Chicken regulations unpopular with some in Ohio township
Amendment also sets standards for coop structures.
BATH TWP. (SUMMIT
What came first, COUNTY) — the chicken or the egg has taken on new meaning in the township, especially when the role of the rooster is included.
Trustees recently approved a zoning code amendment regulating the keeping of chickens and prohibiting roosters on properties under five acres. The change, which does not sit well with some in the township, was prompted by proposed state legislation that would regulate the keeping of chickens for communities that do not have regulations in place.
While the state proposal would permit 20 chickens per acre, Bath’s zoning amendment limits the number of chickens per household to none for properties under one-third acre; three chickens on properties that are one-third to a half acre, five chickens for half-acre to an acre and 10 birds for 1 acre to 5 acres. Properties above 5 acres are considered agricultural districts and exempt from the regulation.
The amendment came after months of discussions and public meetings.
“The legislation was adopted as a way to balance the township’s interest in allowing residents to own and maintain chickens for their own personal use through current township legislation, without falling under the more expansive provisions of the state code,” said Bath Administrator Vito Sinopoli.
“Times are changing, and people are looking at owning chickens to have their own eggs,” Bill Funk, Bath planning director/zoning inspector, said. “We wanted to accommodate those people.”
The amendment also sets standards for chicken-coop structures, chicken runs, disposal of manure and waste as well as nuisance issues. The most contested part of the amendment was the section prohibiting roosters
“The nuisance aspect of roosters was an important consideration in both the township’s resolution and the state code and for that reason under both pieces of legislation, roosters are prohibited [on properties under 5 acres],” Sinopoli said.
That doesn’t mean the sky is falling with the ban on roosters, Funk said, adding that there have been no complaints about crowing roosters.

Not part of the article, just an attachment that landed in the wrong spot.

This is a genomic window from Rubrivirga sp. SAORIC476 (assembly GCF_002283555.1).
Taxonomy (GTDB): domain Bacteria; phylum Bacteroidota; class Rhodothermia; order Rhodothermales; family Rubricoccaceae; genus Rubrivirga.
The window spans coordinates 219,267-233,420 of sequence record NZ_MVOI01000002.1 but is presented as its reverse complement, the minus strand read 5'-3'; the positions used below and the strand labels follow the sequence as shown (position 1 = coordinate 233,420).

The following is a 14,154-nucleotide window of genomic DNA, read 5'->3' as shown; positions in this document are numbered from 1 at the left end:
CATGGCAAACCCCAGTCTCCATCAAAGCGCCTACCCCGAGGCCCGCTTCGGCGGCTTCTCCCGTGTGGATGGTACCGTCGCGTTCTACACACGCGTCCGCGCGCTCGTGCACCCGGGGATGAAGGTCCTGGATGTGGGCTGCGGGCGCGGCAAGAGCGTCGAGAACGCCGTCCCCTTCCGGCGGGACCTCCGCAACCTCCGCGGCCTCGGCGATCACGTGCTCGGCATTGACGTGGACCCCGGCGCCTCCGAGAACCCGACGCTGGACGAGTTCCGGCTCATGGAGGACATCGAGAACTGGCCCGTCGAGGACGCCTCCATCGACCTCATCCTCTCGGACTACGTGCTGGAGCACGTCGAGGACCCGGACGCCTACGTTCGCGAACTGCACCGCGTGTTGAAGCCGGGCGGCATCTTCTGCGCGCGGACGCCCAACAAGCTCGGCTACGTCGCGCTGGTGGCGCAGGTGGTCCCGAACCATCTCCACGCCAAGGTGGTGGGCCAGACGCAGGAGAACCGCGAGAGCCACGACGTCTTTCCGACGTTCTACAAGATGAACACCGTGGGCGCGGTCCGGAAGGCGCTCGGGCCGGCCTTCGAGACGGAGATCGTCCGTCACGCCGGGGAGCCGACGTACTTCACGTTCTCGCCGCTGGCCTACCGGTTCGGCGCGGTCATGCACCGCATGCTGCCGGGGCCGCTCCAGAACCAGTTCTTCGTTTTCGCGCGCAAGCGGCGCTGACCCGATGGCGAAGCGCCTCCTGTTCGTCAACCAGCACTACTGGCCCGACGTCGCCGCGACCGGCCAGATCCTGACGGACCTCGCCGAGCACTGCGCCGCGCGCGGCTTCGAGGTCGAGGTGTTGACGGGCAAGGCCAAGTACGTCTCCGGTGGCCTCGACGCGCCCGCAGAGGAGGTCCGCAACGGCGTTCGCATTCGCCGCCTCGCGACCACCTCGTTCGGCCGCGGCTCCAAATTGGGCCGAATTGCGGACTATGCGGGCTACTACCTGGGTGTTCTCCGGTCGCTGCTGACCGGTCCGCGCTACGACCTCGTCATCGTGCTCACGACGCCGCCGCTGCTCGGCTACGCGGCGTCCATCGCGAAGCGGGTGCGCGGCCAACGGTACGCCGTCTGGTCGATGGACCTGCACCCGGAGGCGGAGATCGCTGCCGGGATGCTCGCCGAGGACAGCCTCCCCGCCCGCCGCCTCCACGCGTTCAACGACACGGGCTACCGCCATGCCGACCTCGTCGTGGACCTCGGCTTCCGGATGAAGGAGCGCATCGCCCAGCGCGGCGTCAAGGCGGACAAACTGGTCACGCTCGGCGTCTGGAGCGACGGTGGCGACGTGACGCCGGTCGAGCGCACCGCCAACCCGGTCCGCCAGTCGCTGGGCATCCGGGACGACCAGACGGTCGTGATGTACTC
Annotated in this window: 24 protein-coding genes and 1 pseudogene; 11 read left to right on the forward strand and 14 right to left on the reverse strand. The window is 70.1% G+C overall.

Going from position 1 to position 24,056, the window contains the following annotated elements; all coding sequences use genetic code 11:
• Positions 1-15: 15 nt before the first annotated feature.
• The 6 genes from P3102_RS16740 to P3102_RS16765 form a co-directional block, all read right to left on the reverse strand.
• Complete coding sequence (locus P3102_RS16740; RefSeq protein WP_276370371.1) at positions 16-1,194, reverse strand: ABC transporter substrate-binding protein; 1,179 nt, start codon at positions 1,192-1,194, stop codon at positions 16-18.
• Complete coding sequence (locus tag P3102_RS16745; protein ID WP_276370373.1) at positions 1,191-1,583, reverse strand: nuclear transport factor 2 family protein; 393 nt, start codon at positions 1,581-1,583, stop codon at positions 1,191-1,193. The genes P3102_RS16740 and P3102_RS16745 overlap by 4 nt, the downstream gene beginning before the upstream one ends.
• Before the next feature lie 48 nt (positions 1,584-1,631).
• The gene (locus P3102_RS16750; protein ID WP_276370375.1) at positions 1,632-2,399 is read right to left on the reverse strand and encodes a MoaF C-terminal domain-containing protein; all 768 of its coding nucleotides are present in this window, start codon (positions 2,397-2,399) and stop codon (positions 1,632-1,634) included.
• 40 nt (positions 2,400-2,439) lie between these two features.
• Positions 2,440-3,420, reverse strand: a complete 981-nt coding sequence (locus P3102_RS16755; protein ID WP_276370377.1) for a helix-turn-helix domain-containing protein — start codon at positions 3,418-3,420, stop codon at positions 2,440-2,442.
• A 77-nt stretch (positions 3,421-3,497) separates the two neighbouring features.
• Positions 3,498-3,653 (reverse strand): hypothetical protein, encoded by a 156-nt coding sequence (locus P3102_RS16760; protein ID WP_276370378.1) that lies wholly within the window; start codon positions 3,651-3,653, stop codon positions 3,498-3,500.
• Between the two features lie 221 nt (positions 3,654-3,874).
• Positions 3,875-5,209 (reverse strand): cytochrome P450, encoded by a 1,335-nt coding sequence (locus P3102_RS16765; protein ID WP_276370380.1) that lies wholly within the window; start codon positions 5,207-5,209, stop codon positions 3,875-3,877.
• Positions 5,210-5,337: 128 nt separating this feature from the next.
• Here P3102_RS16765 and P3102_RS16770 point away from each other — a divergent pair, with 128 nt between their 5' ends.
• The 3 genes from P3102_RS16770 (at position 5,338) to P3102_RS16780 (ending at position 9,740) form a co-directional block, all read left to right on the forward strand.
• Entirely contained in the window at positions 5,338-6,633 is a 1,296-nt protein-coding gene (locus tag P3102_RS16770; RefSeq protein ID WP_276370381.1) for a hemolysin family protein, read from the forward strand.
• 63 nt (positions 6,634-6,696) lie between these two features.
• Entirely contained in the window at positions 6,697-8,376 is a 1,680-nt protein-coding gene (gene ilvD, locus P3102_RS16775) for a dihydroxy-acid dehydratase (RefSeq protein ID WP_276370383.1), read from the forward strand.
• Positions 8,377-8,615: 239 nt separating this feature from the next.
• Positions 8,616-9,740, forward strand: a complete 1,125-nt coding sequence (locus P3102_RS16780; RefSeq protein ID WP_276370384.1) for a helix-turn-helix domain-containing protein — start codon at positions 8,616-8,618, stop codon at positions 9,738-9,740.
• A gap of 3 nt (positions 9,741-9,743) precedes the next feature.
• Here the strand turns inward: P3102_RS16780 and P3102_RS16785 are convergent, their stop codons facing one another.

“The zoning resolution is a working document, and if we see something that needs to be changed, the zoning commission can review it,” Funk said, adding that that includes dealing with the rooster prohibition.
“If you are complying with the permitted numbers, then the roosters would be grandfathered,” he said. “If, for example that rooster dies or is killed, you can appeal to the BZA [board of zoning appeals] as a nonconforming use for a variance to replace it.”
As those keeping chicken know, there are pluses and minuses to roosters.
“Chickens do very nicely without a rooster, and sometimes a rooster can get mean,” said Nancy Fay, who now has 55 chickens and one rooster in her flock on the family’s 11-plus acres. Those chickens produce enough eggs that Fay sells them in her business, the Bake Shop in Ghent.
“A chicken lays about five eggs a week, so you get almost one a day,” she said. “Our chickens are free range, so the eggs are local and they’re fresh; one day here and they’re gone!”
“In a small flock, a rooster will warn the chickens and sacrifice himself for his flock,” said Fay, citing hawks as her chickens’ main nemesis.
Trustee James Nelson cast the dissenting vote in the 2-1 vote on the chicken issue Nov. 6. He made a motion that died for lack of a second to remove the rooster prohibition.
Nelson explained that his interest in roosters was piqued after hearing residents passionately advocate for roosters at the October public hearing.
Tammy Parsons is another Bath resident who has made her feelings about roosters known, both during the October hearing and in a subsequent letter to Funk. Parsons asked trustees to be more realistic about the number of chickens per acre and to remove the prohibition on roosters and maybe limit their number as an alternative.
“Roosters are a major part of keeping the flock secure from predators, and they are indispensable for those who want to raise chicks,” she wrote to Funk.
Parsons, her husband and three daughters live on less than 2 acres in a densely populated part of Bath.
Sisters Julie 5 (left), Rosa 9, and Katie, 8, Parsons, collect eggs from the family chickens after arriving home from school Friday in Summit County.